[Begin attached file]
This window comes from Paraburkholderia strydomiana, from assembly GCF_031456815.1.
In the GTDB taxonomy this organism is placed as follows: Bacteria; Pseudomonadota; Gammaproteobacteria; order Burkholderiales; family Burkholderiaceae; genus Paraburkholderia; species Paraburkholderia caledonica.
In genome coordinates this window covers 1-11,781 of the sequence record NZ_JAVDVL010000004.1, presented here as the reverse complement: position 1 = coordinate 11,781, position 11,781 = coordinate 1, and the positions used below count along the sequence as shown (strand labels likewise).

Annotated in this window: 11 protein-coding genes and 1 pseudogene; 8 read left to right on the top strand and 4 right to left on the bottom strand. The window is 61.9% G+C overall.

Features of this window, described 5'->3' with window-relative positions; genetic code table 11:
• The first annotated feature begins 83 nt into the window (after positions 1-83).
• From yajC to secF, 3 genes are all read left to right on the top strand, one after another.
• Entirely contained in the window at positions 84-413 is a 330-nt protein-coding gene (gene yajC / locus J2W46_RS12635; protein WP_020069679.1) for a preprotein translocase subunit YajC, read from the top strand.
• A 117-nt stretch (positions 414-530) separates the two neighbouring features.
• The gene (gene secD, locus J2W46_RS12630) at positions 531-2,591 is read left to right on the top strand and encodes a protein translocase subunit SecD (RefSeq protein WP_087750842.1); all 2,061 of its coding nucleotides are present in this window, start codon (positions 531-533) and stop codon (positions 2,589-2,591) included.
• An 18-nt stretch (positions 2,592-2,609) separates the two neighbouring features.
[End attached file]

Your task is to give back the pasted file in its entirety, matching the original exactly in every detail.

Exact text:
This window comes from Paraburkholderia strydomiana, from assembly GCF_031456815.1.
In the GTDB taxonomy this organism is placed as follows: Bacteria; Pseudomonadota; Gammaproteobacteria; order Burkholderiales; family Burkholderiaceae; genus Paraburkholderia; species Paraburkholderia caledonica.
In genome coordinates this window covers 1-11,781 of the sequence record NZ_JAVDVL010000004.1, presented here as the reverse complement: position 1 = coordinate 11,781, position 11,781 = coordinate 1, and the positions used below count along the sequence as shown (strand labels likewise).

Annotated in this window: 11 protein-coding genes and 1 pseudogene; 8 read left to right on the top strand and 4 right to left on the bottom strand. The window is 61.9% G+C overall.

Features of this window, described 5'->3' with window-relative positions; genetic code table 11:
• The first annotated feature begins 83 nt into the window (after positions 1-83).
• From yajC to secF, 3 genes are all read left to right on the top strand, one after another.
• Entirely contained in the window at positions 84-413 is a 330-nt protein-coding gene (gene yajC / locus J2W46_RS12635; protein WP_020069679.1) for a preprotein translocase subunit YajC, read from the top strand.
• A 117-nt stretch (positions 414-530) separates the two neighbouring features.
• The gene (gene secD, locus J2W46_RS12630) at positions 531-2,591 is read left to right on the top strand and encodes a protein translocase subunit SecD (RefSeq protein WP_087750842.1); all 2,061 of its coding nucleotides are present in this window, start codon (positions 531-533) and stop codon (positions 2,589-2,591) included.
• An 18-nt stretch (positions 2,592-2,609) separates the two neighbouring features.